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View Full Version : Where are all the printmakers?


timelady
10-20-2002, 02:43 PM
What, is there some secret printmaker society meeting that everyone's at???? Come out come out wherever you are!!!! ;) I hope you're not all stuck under the blankets of your presses...

If there is a secret society can someone show me the handshake?

Tina.

sassybird
10-21-2002, 02:15 AM
LOL Tina, I have busy working on prints for a show this next week. I have also got several pieces in different stages of acid dips, and am trying to talk my husband into building me an aqua tint box. I know Gisela is busy with shows at the moment, and the rest who knows....lol

I had hoped the news of the discounted lino press would spark some interest. It is knocked down to a very affordable price, and I know so many who would enjoy owning one.

Let's go hunt down those stinkers that have posted in here, and put a sticker under their blankets to spur them on:evil: :angel:

misscat
10-21-2002, 06:58 AM
Hi,

I am based in London , United Kingdom.
It is quite hardhere as well for printmakers. There are only a handful of galleries dealing with prints and a couple of art societies.
the printmakers Coucnil PmC is one of them.
You can check them out on: http://www.printmaker.co.uk/pmc/gallery/index.html

I am always looking for new shows/op[portunitiues, so if you know of anything, let me know
;) http://www.printmaker.co.uk/pmc/gallery/index.html

timelady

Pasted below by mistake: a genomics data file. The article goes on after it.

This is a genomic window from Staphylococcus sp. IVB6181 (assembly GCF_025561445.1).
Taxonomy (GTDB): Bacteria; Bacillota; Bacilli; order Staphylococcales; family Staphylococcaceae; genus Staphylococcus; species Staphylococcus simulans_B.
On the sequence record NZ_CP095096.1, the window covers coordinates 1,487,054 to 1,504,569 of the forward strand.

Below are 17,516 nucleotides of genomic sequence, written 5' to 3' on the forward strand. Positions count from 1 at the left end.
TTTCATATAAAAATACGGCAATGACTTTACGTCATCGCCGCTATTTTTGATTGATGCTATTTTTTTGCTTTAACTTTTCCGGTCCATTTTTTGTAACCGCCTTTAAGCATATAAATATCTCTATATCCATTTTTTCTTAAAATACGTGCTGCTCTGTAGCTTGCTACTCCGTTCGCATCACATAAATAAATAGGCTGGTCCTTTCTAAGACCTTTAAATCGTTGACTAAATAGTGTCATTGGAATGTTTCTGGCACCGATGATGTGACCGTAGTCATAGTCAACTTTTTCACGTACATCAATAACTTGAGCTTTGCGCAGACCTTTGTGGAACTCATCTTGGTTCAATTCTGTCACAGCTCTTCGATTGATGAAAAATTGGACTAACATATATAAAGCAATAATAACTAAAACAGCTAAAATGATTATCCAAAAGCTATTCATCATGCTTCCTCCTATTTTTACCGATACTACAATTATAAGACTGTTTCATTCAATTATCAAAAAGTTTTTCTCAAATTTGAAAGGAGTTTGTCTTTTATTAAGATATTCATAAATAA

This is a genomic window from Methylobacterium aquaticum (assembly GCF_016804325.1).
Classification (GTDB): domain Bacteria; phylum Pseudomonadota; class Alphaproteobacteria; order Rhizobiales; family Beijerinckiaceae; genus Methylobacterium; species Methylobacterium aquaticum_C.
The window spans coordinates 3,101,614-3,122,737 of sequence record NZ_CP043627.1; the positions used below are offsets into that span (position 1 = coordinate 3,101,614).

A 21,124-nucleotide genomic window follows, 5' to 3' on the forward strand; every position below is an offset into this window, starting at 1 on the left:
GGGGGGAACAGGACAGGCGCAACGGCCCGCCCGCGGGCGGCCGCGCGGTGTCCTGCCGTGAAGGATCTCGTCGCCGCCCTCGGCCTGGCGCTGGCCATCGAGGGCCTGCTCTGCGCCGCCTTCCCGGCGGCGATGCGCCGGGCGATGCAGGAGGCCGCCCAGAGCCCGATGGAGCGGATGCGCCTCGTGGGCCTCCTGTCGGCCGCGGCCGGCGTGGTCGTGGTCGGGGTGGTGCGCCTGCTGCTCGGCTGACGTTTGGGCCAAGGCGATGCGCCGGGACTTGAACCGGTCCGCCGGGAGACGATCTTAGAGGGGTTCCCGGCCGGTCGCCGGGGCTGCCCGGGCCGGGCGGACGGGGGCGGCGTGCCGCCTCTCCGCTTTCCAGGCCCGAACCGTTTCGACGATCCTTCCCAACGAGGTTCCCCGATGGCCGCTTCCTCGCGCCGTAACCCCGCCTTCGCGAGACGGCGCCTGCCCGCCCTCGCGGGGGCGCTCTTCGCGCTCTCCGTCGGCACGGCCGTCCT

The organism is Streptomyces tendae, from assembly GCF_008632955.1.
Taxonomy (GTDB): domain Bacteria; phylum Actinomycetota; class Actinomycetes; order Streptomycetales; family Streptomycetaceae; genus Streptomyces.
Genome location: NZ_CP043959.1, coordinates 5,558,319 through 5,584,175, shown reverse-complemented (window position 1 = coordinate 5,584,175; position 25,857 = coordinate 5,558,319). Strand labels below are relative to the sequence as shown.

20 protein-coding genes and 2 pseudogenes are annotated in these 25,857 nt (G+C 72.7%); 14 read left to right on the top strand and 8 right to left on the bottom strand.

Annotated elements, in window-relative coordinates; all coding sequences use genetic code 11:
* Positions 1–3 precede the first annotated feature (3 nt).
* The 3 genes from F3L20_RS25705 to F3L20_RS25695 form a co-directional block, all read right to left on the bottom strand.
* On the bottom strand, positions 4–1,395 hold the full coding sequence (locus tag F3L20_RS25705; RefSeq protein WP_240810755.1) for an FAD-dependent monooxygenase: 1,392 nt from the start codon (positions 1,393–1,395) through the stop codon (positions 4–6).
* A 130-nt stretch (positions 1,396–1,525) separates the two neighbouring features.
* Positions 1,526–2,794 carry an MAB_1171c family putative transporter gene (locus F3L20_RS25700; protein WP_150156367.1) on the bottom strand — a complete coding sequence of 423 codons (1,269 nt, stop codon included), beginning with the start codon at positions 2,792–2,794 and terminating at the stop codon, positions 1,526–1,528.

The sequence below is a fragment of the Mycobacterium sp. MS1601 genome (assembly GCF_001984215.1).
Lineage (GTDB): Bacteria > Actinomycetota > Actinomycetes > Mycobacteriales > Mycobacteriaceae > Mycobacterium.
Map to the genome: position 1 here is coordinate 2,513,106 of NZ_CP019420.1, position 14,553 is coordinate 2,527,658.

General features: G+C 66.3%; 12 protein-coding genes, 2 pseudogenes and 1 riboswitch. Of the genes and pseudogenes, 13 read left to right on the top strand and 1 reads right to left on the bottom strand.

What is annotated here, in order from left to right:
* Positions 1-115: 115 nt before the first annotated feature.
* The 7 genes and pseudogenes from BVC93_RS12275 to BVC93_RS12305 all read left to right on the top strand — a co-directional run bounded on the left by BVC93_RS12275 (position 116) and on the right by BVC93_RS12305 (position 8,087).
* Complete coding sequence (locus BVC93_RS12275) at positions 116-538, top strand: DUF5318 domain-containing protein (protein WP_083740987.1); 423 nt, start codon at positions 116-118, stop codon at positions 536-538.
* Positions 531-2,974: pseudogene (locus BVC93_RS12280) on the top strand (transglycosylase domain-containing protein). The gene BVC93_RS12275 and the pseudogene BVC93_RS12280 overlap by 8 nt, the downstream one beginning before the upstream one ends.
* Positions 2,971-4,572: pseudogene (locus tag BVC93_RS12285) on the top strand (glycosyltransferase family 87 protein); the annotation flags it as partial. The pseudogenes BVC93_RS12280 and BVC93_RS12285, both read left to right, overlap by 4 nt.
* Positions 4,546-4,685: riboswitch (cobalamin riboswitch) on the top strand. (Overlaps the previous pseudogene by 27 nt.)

10-21-2002, 07:13 AM
Actually, most galleries I know are quite happy to exhibit prints. Many have print bins alongside stuff on the walls and the artists I know do printmaking and painting... hmm....and you're in London, I'm surprised at your post! Check out galleries in South London (Greenwich, Lee Green, Beckenham, Clapham) and north London (Hamstead, Primrose Hill, etc. though I don't know these as well). Also visit the Affordable Art Fair to find galleries and flip through Galleries magazine for finding places to visit (it's an A5 format magazine and very hard to find - if you can't find it let me know and I'll send you a copy from the next batch that comes in to our gallery). On the whole printmakers I know tend to do better than painters because editioned work is more affordable per piece.

So now I have to confess that I don't do much printmaking anymore. :( I decided that I prefer to paint all the time. I don't have the patience for etching! :) (And sassy be *very* careful with an aquatint box - make sure it's completely sealed and you always wear a mask. My mentor has just had a cyst removed from her nose and is just grateful it wasn't cancer.) I might do some monoprinting soon though for a change...got a pile of nice handmade khadi paper that's been sitting around for months.

Well, if everyone's busy with shows then that's a good excuse. :)

Tina.

sassybird
10-23-2002, 02:36 AM
I have all the safety gear required for the aqua tint work :D Dave knows how toxic it can be also, and he is very good at fabricating things. I am sure he will make it air tight. I am going to have him build it in the garage, so that way none will end up in the house. I have my little hot plate to melt it on, and can pick up another cheaply at the second hand store to continue using in the studio for inking and grounds. My little hot plate has a flat surface much like a griddle. Thank you for your concern. I try to remind people about safety all the time too, and any new non toxic techniques and clean up products I come across also.

misscat
10-23-2002, 06:11 AM
Hi Tina,

I did not realised you were in London too.
I do paint as well as print. Do you have any upcoming shows? I'd like to come and meet you.